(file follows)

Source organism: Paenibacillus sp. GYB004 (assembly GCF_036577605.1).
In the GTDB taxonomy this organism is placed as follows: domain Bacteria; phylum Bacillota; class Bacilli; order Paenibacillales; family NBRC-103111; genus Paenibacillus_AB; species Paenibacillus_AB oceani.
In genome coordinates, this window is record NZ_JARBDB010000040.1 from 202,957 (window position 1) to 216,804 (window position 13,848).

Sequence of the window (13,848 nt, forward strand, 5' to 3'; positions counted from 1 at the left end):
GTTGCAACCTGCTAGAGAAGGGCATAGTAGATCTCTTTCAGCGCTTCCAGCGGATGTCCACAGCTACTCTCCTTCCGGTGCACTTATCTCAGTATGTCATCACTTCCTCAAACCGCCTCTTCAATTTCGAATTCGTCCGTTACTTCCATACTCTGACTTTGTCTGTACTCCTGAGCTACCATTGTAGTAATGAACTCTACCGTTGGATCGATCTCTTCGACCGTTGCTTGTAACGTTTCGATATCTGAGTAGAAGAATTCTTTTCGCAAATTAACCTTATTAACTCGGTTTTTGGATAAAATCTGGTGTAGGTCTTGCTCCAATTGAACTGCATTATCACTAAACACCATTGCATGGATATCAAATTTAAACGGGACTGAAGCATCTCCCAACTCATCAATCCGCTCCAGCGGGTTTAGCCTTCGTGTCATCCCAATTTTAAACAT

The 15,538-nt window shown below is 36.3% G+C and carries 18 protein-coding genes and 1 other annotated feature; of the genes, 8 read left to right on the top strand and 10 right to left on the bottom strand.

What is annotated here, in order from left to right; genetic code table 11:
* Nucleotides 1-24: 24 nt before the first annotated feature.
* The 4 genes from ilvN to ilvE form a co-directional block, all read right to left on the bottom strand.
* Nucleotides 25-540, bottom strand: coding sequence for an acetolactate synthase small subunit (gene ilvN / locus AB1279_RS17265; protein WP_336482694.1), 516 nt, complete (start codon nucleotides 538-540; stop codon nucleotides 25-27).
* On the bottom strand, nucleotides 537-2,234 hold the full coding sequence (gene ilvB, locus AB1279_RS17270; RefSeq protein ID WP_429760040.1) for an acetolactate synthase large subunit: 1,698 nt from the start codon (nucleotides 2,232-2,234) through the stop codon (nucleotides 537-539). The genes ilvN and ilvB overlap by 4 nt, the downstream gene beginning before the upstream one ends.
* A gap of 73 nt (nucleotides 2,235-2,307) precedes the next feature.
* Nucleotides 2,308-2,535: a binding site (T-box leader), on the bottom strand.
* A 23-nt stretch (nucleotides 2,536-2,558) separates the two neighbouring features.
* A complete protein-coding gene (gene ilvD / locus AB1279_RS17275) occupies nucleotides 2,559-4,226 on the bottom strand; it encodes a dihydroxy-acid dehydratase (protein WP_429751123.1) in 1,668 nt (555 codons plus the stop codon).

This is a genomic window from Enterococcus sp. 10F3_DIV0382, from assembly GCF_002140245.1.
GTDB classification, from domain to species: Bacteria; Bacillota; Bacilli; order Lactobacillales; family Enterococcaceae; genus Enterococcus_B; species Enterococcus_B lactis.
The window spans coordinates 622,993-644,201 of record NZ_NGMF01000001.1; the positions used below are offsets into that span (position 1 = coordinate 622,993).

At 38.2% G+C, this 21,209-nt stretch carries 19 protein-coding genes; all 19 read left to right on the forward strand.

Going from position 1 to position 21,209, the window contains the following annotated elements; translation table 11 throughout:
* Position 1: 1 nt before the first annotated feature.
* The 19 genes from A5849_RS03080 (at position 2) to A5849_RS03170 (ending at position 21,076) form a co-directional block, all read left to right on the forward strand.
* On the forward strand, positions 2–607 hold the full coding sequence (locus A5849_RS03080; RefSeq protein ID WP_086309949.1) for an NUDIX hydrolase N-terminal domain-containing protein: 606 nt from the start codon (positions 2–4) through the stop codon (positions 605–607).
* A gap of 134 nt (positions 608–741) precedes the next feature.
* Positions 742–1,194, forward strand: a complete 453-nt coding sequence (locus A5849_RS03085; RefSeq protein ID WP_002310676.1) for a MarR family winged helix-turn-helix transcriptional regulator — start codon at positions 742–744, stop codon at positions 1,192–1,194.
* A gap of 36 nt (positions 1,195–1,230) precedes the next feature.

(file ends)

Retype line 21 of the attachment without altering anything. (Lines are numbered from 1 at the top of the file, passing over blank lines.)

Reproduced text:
* Position 1: 1 nt before the first annotated feature.